Last Monday, something strange happened. I didn’t wake up with my first thought being “I’ve got MS.” Ok so that being my first thought is perhaps a slight exaggeration, but I’d be lying if I didn’t say that over the last 8 months since I got told that I might have it, I’ve been very conscious of it. There’s been an MS cloud. Not necessarily a big grey cloud, but a cloud has been hanging around. But now it’s gone.

It got me wondering why this might be the case. I have a theory that I’ve toyed with for a while now. Had I attended my appointment with the specialist back in March and been sent home with a prescription, that would have been it. Something would be being done about my condition and life would have to go on. I feel as though whilst waiting for all stuff to happen, I’m back in Limbo again (and we all know how much I just LOVE it there!) Now I have a date that yes I am waiting around for, but it feels more proactive. So I’m getting on with life as much as I can.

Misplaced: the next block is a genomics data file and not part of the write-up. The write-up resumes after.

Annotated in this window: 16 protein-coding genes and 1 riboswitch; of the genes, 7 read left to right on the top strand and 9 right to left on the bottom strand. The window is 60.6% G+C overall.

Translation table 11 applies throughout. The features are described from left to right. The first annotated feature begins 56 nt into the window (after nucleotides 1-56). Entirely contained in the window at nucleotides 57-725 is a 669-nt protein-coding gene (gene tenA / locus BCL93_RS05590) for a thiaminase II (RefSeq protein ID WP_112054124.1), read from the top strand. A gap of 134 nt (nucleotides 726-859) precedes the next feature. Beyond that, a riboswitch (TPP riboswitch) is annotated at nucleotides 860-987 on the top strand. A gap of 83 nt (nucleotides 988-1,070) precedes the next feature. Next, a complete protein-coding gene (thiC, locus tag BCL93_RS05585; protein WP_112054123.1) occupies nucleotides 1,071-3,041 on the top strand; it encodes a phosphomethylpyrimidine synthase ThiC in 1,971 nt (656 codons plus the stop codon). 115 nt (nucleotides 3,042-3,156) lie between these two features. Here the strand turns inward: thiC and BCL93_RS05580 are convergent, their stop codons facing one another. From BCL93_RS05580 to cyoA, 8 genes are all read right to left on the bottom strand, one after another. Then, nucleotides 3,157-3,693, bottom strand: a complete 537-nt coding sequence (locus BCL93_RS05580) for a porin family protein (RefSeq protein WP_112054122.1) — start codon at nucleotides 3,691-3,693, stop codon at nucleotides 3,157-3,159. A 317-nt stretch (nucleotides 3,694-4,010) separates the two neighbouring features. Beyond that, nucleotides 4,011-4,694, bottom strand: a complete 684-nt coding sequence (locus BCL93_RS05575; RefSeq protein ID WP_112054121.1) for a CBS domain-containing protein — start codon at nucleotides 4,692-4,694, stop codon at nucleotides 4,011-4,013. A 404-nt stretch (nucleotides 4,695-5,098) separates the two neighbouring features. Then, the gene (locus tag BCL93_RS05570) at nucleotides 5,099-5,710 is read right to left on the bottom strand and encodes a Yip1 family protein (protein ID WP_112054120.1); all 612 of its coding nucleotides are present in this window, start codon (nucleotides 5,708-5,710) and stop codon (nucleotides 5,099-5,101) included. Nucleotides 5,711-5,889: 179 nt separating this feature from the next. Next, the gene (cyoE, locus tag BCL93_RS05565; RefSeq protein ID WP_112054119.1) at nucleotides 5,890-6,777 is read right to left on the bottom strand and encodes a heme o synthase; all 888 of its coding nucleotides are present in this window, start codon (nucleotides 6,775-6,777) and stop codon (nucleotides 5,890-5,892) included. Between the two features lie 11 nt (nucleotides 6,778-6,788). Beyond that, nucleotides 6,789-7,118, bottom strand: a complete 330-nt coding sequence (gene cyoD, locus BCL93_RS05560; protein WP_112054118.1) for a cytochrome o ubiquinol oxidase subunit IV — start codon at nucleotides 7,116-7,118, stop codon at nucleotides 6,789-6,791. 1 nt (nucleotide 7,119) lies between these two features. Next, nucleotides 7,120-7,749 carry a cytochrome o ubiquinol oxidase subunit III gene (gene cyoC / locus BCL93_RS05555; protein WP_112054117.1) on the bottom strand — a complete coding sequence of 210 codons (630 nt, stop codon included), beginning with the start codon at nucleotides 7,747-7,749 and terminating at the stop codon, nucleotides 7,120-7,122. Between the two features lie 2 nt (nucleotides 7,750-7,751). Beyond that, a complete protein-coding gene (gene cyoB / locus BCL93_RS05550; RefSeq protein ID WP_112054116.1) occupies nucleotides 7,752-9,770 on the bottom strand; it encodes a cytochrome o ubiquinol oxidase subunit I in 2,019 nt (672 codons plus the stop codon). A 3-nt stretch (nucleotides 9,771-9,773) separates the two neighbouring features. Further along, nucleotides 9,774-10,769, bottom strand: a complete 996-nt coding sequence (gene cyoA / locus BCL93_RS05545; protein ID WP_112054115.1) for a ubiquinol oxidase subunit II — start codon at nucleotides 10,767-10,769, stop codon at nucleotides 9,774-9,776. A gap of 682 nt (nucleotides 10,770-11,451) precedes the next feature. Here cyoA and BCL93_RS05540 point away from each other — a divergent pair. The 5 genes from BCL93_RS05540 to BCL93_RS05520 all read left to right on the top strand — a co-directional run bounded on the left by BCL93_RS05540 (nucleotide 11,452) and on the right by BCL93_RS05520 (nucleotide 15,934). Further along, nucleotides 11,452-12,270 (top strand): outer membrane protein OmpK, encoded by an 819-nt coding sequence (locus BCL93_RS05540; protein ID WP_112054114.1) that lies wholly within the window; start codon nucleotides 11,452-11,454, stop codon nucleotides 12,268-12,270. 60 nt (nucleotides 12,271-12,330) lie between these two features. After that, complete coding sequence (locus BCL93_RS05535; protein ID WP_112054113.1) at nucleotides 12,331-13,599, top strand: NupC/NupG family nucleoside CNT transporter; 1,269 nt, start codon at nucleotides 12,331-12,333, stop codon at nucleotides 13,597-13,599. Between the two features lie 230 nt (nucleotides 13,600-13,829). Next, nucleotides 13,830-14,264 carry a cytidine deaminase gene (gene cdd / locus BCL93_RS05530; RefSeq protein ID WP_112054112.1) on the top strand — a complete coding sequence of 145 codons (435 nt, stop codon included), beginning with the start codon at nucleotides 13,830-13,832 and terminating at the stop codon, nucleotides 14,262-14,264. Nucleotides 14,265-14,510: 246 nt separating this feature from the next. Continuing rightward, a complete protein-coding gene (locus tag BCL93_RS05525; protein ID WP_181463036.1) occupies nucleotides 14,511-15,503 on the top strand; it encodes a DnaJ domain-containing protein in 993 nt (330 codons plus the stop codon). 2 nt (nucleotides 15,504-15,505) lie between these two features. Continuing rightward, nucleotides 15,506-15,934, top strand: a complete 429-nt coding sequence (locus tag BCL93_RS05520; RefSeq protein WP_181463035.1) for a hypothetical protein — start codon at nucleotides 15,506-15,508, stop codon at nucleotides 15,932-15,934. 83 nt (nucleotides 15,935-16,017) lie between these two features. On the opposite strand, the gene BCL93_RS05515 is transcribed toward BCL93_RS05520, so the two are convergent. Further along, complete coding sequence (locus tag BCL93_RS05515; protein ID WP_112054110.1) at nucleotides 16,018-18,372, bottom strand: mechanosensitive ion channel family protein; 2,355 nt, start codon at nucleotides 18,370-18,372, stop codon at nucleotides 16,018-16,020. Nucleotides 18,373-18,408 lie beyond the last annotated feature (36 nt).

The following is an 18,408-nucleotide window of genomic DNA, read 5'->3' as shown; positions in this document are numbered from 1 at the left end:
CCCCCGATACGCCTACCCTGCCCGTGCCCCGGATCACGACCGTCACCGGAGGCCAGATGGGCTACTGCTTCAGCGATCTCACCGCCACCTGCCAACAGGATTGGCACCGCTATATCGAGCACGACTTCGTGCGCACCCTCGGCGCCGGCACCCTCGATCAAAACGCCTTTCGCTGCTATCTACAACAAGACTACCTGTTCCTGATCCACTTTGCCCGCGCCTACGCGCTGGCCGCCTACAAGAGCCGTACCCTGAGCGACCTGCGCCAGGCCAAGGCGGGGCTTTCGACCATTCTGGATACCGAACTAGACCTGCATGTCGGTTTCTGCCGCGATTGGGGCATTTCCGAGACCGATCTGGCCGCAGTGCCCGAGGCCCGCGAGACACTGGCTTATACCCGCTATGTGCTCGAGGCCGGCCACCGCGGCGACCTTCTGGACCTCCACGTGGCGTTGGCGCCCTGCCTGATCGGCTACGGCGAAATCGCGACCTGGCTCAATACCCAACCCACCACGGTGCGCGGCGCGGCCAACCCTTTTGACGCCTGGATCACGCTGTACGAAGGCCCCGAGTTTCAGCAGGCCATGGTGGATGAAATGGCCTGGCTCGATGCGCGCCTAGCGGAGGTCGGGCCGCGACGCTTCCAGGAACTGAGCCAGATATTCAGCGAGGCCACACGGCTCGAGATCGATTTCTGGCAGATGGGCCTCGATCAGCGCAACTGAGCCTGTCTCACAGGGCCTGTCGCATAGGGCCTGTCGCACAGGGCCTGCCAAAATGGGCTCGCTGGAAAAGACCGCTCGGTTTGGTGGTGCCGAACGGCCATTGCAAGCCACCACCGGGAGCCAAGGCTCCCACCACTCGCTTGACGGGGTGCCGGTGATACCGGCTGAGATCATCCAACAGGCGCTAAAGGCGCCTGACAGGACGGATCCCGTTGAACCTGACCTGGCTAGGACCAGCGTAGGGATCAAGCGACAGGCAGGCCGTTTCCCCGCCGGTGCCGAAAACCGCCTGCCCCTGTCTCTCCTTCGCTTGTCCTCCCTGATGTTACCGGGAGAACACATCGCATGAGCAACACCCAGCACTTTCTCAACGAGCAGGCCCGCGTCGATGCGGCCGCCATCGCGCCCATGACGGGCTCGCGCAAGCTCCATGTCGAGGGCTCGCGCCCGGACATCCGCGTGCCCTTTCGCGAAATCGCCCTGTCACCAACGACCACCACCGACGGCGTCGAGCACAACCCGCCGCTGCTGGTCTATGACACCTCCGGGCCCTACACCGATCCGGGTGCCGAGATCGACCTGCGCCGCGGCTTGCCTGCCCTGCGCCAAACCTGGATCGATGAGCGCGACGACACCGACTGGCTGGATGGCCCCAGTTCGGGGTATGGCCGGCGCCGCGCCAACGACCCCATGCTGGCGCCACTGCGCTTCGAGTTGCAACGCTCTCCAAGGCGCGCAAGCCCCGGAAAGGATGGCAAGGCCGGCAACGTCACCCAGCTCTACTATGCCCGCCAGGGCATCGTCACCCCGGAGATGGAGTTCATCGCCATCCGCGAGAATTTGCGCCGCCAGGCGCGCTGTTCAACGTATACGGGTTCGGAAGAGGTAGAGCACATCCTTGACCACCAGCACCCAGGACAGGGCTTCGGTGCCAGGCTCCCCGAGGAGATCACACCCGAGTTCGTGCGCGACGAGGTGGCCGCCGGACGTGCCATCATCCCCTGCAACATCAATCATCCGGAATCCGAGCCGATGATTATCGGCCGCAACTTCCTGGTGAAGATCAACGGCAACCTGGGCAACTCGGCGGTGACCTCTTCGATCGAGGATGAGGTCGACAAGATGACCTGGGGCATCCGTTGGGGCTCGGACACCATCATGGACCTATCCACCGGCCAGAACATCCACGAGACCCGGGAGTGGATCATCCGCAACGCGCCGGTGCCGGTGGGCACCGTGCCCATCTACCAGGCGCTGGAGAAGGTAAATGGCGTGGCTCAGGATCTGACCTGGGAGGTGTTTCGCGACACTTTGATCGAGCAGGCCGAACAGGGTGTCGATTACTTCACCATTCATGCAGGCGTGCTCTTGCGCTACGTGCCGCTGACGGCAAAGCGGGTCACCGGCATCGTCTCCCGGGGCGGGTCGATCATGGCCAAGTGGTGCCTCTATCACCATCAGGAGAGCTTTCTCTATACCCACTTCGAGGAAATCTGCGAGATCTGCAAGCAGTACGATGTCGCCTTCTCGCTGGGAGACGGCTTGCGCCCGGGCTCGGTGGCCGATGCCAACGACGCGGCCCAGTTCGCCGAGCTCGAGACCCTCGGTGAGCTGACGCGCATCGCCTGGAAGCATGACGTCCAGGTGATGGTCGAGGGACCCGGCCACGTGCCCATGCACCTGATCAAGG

So cloud gone! Yay!

I couldn’t believe how quickly my date came through following confirmation that I was agreed as suitable for treatment. I spoke to Danny last week and he explained it. I was on an urgent list! It seems insane when I have no real disability in terms of my mobility. I think that’s the point though. Nobody wants me to get to that stage.

Now I’m in the throes of hospital bag planning. I’m so well prepared based on everything I’ve read in the fab Lemtrada group on Facebook. Apart from the obvious stuff, I need to be prepared with mints and cordial. Apparently you need to drink copious amounts of liquid (easier with dilute mixed in) and mints help the revolting taste that steroids leave.

I’m taking my laptop so I can continue my current binge watching of Grey’s Anatomy (no spoilers please – I’m only on Season 6), and I’ve got plenty of other things on the binge watch list! I’ve got books to take, journalling to do and of course I’ll be continuing blogging and writing to my fabulous pen pals.